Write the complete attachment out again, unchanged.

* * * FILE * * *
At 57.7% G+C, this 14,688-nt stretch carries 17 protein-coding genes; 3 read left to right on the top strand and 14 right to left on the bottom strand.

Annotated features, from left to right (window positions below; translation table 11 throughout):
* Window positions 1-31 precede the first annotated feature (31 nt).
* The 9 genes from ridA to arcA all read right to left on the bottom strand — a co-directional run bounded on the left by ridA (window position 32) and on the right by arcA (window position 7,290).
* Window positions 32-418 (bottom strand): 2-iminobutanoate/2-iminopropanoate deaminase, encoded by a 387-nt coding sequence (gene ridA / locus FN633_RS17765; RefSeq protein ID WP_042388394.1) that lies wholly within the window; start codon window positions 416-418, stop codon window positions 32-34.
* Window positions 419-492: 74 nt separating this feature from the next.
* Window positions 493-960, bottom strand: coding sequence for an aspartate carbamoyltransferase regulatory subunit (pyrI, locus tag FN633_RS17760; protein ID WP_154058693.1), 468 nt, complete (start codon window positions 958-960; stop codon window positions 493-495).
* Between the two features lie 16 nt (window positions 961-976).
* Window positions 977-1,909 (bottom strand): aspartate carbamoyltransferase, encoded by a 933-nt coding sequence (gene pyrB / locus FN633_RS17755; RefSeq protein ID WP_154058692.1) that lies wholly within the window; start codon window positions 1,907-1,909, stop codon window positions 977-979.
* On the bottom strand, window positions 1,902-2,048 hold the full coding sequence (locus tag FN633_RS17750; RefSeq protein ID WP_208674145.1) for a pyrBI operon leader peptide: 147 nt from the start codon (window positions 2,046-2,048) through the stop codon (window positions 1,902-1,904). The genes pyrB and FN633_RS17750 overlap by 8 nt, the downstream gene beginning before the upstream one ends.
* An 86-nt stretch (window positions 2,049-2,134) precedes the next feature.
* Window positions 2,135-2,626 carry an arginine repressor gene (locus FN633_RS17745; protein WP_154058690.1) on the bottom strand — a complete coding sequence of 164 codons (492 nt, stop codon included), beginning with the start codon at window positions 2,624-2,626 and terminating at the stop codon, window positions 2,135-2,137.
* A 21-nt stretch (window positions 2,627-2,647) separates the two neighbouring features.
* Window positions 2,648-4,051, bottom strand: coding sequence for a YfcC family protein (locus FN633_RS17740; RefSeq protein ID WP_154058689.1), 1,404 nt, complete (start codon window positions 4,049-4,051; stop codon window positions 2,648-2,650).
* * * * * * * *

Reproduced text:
At 57.7% G+C, this 14,688-nt stretch carries 17 protein-coding genes; 3 read left to right on the top strand and 14 right to left on the bottom strand.

Annotated features, from left to right (window positions below; translation table 11 throughout):
* Window positions 1-31 precede the first annotated feature (31 nt).
* The 9 genes from ridA to arcA all read right to left on the bottom strand — a co-directional run bounded on the left by ridA (window position 32) and on the right by arcA (window position 7,290).
* Window positions 32-418 (bottom strand): 2-iminobutanoate/2-iminopropanoate deaminase, encoded by a 387-nt coding sequence (gene ridA / locus FN633_RS17765; RefSeq protein ID WP_042388394.1) that lies wholly within the window; start codon window positions 416-418, stop codon window positions 32-34.
* Window positions 419-492: 74 nt separating this feature from the next.
* Window positions 493-960, bottom strand: coding sequence for an aspartate carbamoyltransferase regulatory subunit (pyrI, locus tag FN633_RS17760; protein ID WP_154058693.1), 468 nt, complete (start codon window positions 958-960; stop codon window positions 493-495).
* Between the two features lie 16 nt (window positions 961-976).
* Window positions 977-1,909 (bottom strand): aspartate carbamoyltransferase, encoded by a 933-nt coding sequence (gene pyrB / locus FN633_RS17755; RefSeq protein ID WP_154058692.1) that lies wholly within the window; start codon window positions 1,907-1,909, stop codon window positions 977-979.
* On the bottom strand, window positions 1,902-2,048 hold the full coding sequence (locus tag FN633_RS17750; RefSeq protein ID WP_208674145.1) for a pyrBI operon leader peptide: 147 nt from the start codon (window positions 2,046-2,048) through the stop codon (window positions 1,902-1,904). The genes pyrB and FN633_RS17750 overlap by 8 nt, the downstream gene beginning before the upstream one ends.
* An 86-nt stretch (window positions 2,049-2,134) precedes the next feature.
* Window positions 2,135-2,626 carry an arginine repressor gene (locus FN633_RS17745; protein WP_154058690.1) on the bottom strand — a complete coding sequence of 164 codons (492 nt, stop codon included), beginning with the start codon at window positions 2,624-2,626 and terminating at the stop codon, window positions 2,135-2,137.
* A 21-nt stretch (window positions 2,627-2,647) separates the two neighbouring features.
* Window positions 2,648-4,051, bottom strand: coding sequence for a YfcC family protein (locus FN633_RS17740; RefSeq protein ID WP_154058689.1), 1,404 nt, complete (start codon window positions 4,049-4,051; stop codon window positions 2,648-2,650).